> The benefits are -- if you have the experience and resources of leading such a team -- that you have a local team that will learn about your specific
> requirements, can solve the issues and even might spot and fix them before they impact your workforce.

One of the more frequent criticisms of LibreOffice, is that it does not
include an email client/communication centre. Any migration of
LibreOffice needs to consider what email client will be used, and
integrating it into LibreOffice.

_Microsoft Teams_ is not currently an official part of Office365, but it
is part of a SAAS meta-package that organisations can utilize. Going
forward, LibreOffice migrations might need to take into consideration
AV, and text messaging formats.
I don't know what software are adequate replacements for those. Asterix,
Signal, Jitsu? HexChat, Pidgin?

> I would assume Munich (just before it was killed politically) is the most
> successful example of that and starting from scratch, it took them
> approximately a decade to get there. So anyone considering a major deployment
> of LibreOffice should wonder:
>
> * Does the experience of running such software development teams exist in-house?
> * Does the entity have a decade to get the deployment and support team to run smoothly?

The way not to migrate, is during a long weekend, have IT replace all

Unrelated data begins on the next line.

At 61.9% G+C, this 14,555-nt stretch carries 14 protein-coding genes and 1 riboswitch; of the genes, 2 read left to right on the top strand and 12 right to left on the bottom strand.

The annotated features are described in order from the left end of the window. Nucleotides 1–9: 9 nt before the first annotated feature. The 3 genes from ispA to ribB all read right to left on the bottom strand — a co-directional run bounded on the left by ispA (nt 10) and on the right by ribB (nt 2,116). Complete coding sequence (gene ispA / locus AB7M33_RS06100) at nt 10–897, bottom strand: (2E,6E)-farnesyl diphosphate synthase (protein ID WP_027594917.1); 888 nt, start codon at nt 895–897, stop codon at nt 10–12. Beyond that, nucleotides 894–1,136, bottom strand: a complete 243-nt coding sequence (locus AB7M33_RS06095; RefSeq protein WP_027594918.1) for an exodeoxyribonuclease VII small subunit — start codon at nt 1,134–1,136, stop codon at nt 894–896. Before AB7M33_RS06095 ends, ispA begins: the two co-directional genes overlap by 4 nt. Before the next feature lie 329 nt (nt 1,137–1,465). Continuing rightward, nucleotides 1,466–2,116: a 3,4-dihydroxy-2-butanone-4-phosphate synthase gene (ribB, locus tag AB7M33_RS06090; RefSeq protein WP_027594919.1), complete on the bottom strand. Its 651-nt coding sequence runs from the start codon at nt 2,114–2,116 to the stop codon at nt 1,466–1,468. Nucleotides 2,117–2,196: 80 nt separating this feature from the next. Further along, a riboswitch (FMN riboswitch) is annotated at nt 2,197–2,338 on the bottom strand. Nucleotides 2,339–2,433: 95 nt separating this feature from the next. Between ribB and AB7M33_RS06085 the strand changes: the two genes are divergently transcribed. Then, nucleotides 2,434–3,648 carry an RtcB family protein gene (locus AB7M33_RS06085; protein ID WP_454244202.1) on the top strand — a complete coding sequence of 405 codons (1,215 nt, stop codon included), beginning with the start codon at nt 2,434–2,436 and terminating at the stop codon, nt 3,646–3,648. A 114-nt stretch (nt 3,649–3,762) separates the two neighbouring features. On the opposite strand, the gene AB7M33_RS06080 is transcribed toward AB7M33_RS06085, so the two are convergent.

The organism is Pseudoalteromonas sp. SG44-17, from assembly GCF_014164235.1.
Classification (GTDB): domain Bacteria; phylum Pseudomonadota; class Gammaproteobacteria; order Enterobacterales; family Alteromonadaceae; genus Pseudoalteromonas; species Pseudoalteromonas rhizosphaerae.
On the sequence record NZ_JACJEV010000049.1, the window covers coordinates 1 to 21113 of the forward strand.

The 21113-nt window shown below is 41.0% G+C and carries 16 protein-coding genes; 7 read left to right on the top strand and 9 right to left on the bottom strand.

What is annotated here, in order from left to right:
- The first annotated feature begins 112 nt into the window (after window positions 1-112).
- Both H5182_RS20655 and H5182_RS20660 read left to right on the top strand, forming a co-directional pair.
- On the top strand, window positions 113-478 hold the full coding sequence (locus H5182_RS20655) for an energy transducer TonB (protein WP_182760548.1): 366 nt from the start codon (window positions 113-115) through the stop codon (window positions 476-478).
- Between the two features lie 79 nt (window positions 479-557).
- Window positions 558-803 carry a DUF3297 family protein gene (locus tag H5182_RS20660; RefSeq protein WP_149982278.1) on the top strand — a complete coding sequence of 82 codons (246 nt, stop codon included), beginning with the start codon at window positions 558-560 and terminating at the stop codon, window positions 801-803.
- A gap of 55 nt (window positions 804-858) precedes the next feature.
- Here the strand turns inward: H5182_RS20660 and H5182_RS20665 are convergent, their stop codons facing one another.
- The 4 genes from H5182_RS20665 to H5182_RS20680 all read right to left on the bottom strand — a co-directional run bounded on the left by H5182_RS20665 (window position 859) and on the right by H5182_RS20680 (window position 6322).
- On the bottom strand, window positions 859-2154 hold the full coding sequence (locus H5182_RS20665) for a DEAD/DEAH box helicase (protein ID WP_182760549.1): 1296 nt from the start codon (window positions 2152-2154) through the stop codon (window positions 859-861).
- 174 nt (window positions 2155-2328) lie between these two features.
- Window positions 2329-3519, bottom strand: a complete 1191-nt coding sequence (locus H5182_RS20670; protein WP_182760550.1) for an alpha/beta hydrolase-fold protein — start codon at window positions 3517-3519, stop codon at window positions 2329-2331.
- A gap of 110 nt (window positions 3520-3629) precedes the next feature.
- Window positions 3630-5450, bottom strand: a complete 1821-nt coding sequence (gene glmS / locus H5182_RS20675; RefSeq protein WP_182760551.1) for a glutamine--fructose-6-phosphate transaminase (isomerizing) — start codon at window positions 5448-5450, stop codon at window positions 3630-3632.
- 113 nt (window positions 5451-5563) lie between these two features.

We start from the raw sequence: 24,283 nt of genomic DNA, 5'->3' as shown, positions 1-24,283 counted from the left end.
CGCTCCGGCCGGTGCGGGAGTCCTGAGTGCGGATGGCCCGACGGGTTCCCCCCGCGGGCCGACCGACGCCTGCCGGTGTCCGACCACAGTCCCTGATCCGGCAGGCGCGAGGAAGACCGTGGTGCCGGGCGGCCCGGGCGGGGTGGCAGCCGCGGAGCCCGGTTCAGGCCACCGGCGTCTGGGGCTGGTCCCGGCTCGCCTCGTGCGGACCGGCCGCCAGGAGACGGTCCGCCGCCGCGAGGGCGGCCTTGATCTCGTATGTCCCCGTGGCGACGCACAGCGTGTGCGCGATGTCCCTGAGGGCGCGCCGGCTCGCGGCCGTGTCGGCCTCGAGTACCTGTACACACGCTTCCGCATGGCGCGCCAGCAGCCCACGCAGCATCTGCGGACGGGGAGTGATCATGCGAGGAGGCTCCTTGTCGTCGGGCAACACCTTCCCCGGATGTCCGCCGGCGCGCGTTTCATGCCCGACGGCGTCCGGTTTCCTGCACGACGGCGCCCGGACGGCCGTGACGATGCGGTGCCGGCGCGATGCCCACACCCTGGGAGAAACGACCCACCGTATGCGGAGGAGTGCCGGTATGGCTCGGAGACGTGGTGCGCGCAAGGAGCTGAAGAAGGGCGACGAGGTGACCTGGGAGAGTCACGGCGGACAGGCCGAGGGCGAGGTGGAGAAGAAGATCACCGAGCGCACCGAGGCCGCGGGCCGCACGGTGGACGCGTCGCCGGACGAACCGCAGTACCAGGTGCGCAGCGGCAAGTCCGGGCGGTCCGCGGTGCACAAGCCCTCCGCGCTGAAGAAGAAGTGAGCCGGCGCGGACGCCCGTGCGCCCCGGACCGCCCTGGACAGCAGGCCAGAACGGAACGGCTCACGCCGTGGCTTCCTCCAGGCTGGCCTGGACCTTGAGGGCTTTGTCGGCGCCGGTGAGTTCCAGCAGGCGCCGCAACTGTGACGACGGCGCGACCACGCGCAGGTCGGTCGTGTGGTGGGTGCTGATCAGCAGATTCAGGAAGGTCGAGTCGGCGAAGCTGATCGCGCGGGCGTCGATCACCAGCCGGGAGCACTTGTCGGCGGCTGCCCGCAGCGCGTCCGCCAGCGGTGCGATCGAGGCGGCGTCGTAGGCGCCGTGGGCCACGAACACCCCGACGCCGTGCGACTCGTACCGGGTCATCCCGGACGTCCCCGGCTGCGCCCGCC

the computers, which are pre-installed with Linux, Thunderbird, Firefox,
and LibreOffice. When employees come to work on Tuesday, tell them that
there was a major system upgrade, so things might be slightly different.
(The organisation that did that, installed OOo 1.1.x, not LibreOffice.
It took about six months for the employees to calm down, and figure out
how to use the software.)

###

1) If the wage of coders in Germany is on a par with that in Seattle,
Collabora anticipates that a major bug will require less than 10 hours
of work to fix. Ubuntu Bug 255161/OpenOffice.org Bug 92946 took a year
to track down. Granted, once the problem was known, it took about
fifteen minutes to write and run a sed script to fix the issue.

2) This assumes that an RFE and a bug fix take about the same amount of
time to code, and QA. LibreOffice Bug 86621 is most easily fixed by
writing some user documentation. If somebody really want to do the
requested RFE, a minor rewrite of the Base component is required. That
is going to take far longer than 10 hours to do.

jonathon

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Follow-Ups:
Re: [board-discuss] Personal Edition label and define is wrong.Bjoern Michaelsen <bjoern.michaelsen@libreoffice.org>
References:
[board-discuss] Personal Edition label and define is wrong.Peter Dolding <oiaohm@gmail.com>
Re: [board-discuss] Personal Edition label and define is wrong.Michael Meeks <michael.meeks@collabora.com>
Re: [board-discuss] Personal Edition label and define is wrong.Thorsten Behrens <thb@documentfoundation.org>
Re: [board-discuss] Personal Edition label and define is wrong.Bjoern Michaelsen <bjoern.michaelsen@libreoffice.org>